Agnes Martin’s work can be tricky, all lines and grids and pale neutrals. It used to make me wonder, what’s the big deal? Pencil marks and a wash of color–not so impressive. I chalked it up to those nutty Abstract Expressionists and Minimalists, divorcing themselves from the real world and delving into a world I didn’t know how to get into.
But then I got a job as a docent at my college’s art museum, the Frances Lehman Loeb Art Center. I gave tours, but I also spent a lot of time in the galleries at the docent’s table, where we waited for visitors to ask us questions (and maybe did some homework when things were slow). The table was situated right across from their Martin, The Harvest (1965). Being forced to look at this painting nearly every day, at least for a few minutes before a visitor approached me, completely changed the way I viewed Agnes Martin’s work. The Harvest, with its imperfect grid and odd “T” in the corner, became a quirky friend I saw each week–a comforting presence away from papers and tests.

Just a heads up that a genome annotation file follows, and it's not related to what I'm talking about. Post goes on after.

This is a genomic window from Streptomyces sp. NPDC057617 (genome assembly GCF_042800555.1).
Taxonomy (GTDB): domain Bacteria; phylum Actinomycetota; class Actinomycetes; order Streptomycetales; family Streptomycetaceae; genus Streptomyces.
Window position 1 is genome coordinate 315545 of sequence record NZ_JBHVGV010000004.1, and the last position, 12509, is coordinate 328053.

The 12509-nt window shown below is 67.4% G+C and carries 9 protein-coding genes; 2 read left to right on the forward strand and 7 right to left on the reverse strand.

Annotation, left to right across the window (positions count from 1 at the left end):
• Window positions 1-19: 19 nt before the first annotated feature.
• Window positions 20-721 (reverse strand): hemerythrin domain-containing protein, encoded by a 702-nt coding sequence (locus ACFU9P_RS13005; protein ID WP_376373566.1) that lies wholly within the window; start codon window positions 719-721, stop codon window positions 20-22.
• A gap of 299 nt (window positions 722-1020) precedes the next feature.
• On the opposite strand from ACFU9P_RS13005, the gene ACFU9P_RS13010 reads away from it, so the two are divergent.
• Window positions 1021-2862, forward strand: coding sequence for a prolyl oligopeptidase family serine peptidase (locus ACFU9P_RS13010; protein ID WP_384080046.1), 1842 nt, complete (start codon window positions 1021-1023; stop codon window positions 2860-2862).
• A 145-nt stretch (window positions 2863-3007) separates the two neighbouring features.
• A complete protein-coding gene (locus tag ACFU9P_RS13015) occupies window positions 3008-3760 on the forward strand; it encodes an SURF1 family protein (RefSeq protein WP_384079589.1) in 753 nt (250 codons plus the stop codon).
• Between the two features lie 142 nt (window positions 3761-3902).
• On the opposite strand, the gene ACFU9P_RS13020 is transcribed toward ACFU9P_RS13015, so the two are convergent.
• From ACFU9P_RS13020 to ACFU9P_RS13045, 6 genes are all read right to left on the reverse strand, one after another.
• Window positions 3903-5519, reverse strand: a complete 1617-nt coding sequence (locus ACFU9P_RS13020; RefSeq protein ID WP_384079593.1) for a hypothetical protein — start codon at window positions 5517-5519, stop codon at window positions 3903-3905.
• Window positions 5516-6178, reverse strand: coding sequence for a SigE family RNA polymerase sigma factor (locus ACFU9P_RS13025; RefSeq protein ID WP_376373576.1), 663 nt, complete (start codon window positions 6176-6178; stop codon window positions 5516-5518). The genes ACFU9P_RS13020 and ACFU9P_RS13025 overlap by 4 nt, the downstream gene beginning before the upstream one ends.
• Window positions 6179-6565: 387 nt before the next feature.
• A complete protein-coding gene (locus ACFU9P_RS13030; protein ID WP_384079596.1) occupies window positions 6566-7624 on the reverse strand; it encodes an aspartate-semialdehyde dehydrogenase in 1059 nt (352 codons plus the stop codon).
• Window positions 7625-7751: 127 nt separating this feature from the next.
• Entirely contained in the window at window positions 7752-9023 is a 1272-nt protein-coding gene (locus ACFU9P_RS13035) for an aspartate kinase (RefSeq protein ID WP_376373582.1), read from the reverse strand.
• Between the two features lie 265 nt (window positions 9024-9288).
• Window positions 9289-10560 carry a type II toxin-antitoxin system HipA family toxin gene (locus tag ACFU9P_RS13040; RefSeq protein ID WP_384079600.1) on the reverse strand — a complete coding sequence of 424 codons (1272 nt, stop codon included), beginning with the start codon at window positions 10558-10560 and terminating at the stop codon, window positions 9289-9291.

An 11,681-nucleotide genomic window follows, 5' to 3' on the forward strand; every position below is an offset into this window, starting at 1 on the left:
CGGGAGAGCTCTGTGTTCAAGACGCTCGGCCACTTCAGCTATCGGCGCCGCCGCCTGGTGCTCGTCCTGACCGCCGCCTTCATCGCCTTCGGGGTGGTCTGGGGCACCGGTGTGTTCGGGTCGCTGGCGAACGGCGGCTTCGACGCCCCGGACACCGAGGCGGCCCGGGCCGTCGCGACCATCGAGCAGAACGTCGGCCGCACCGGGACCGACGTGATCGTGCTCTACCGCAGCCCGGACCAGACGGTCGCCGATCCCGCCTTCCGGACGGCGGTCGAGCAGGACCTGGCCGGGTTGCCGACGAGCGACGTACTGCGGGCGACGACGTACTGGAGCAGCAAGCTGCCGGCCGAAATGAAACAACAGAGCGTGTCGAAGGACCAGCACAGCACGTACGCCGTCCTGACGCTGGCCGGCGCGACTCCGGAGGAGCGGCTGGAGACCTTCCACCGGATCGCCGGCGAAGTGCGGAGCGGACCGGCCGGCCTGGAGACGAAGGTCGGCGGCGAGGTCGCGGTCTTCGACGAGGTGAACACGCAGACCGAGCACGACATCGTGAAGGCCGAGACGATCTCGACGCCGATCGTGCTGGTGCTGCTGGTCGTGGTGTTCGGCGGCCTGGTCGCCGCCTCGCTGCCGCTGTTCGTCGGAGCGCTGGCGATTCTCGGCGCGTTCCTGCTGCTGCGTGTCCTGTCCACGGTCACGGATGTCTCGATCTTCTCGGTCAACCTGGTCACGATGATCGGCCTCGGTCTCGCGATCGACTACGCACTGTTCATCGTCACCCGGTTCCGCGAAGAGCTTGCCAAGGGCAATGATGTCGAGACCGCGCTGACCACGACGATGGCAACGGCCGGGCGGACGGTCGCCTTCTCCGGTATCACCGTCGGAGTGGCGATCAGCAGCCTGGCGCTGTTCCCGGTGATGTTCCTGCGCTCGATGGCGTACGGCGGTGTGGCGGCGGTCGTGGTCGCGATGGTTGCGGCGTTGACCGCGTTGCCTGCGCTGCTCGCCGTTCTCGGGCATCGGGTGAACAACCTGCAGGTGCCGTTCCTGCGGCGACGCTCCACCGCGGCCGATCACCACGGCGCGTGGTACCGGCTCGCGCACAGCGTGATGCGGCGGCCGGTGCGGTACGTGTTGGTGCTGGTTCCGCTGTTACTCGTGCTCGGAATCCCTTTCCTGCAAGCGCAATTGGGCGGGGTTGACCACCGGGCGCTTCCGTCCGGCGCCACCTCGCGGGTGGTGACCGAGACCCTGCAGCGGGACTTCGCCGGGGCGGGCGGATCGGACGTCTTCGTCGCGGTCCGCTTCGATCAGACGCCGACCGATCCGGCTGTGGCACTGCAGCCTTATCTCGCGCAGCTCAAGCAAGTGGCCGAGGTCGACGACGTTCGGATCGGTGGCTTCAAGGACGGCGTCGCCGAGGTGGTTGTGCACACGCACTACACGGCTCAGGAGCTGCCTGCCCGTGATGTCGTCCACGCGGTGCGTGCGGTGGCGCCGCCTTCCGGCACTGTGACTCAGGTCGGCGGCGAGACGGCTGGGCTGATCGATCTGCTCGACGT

But I’d never spent any long, uninterrupted time with an Agnes Martin. Seeking some quiet time away from my email inbox this past week, I wandered past Milwaukee’s Agnes Martin painting and then stopped and turned around.
It was time for a 45-minute slow look at Untitled #10.